“My deepest awareness of myself is that I am deeply loved by Jesus Christ and I have done nothing to earn it or deserve it.” ~ Ragamuffin Gospel


“The greatest single cause of atheism in the world today is Christians: who acknowledge Jesus with their lips, walk out the door, and deny Him by their lifestyle. That is what an unbelieving world simply finds unbelievable.”


“In a futile attempt to erase our past, we deprive the community of our healing gift. If we conceal our wounds out of fear and shame, our inner darkness can neither be illuminated nor become a light for others.” ~Abba’s Child


“I am deeply distressed by what I only can call in our Christian culture the idolatry of the Scriptures. For many Christians, the Bible is not a pointer to God but God himself… God cannot be confined within the covers of a leather-bound book. I develop a nasty rash around people who speak as if mere scrutiny of its pages will reveal precisely how God thinks and precisely what God wants.” ~ Signature of Jesus


“The defining moments of my life have not been my sins or successes.  They’ve been a depressingly small number of decisions that involved real risk.”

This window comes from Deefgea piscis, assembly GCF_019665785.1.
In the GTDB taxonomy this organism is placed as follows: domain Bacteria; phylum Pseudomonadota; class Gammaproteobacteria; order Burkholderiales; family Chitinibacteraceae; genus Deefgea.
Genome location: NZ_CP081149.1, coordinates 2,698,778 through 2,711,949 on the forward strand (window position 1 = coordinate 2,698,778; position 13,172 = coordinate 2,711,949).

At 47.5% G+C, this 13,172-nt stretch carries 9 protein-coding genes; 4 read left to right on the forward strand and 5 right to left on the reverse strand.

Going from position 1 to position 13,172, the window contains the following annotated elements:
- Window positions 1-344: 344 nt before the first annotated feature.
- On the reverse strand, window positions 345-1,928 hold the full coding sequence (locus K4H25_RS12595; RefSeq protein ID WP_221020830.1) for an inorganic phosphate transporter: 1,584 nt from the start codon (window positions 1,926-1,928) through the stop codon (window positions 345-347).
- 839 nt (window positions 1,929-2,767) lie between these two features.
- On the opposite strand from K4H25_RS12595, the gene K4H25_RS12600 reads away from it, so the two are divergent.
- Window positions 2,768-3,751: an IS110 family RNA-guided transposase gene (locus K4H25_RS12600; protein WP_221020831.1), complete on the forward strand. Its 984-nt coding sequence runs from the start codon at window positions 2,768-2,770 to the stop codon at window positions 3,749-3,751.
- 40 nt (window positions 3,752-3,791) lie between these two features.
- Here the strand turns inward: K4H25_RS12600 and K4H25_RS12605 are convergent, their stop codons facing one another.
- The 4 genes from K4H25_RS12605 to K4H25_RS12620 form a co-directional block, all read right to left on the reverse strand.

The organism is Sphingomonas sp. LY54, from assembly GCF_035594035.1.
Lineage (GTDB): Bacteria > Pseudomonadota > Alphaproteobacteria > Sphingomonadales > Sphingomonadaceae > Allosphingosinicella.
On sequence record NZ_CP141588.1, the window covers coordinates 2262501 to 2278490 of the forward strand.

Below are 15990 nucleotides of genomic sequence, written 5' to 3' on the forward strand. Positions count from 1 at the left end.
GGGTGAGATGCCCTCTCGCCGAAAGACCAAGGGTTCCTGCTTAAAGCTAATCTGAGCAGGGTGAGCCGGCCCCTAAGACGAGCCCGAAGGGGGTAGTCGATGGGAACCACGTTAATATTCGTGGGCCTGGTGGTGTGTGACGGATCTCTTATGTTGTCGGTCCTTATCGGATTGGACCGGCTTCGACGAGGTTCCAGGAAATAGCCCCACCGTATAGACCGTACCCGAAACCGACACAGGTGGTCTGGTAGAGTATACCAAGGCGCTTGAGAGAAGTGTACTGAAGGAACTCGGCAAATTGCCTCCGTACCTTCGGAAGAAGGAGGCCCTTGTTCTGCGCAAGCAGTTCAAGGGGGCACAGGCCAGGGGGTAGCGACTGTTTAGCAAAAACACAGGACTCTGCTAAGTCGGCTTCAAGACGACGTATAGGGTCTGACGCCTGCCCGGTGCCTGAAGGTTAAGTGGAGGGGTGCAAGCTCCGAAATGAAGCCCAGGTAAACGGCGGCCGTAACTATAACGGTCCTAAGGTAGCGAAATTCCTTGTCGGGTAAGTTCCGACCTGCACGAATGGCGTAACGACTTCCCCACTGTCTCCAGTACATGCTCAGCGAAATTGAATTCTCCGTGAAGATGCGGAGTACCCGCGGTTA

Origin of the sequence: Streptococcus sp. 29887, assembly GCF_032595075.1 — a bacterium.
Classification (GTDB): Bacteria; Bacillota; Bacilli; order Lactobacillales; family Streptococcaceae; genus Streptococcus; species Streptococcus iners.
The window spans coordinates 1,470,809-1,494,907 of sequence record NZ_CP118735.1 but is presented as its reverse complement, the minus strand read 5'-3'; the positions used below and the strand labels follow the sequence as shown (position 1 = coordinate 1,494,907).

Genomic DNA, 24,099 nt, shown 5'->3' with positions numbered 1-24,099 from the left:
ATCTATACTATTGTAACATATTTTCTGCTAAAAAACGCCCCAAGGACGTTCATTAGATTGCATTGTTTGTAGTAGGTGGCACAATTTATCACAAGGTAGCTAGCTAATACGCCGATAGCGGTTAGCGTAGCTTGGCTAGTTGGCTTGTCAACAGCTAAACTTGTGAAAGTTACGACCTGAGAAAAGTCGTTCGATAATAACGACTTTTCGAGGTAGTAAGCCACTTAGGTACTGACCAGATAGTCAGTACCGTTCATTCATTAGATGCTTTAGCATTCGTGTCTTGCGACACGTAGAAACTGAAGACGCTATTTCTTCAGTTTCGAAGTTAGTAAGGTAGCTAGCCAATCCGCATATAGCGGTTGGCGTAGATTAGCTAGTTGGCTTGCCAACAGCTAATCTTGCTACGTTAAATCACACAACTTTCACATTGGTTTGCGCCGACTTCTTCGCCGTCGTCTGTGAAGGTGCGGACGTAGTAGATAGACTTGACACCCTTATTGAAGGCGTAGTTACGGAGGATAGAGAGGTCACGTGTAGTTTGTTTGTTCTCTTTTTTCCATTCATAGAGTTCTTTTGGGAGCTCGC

“There is the “you” that people see and then there is the “rest of you”. Take some time and craft a picture of the “rest of you.” This could be a drawing, in words, even a song. Just remember that the chances are good it will be full of paradox and contradictions. ” ~Furious Longing of God


“Everybody has a vocation to some form of life-work. However, behind that call (and deeper than any call), everybody has a vocation to be a person to be fully and deeply human in Christ Jesus.” ~The Wisdom of Tenderness


“Jesus said you are to love one another as I have loved you, a love that will possibly lead to the bloody, anguish gift of yourself, a love that forgives seven times seven, that keeps no record of wrong. This is the criterion, sole norm, the standard of discipleship in the New Israel of God.” ~Furious Longing of God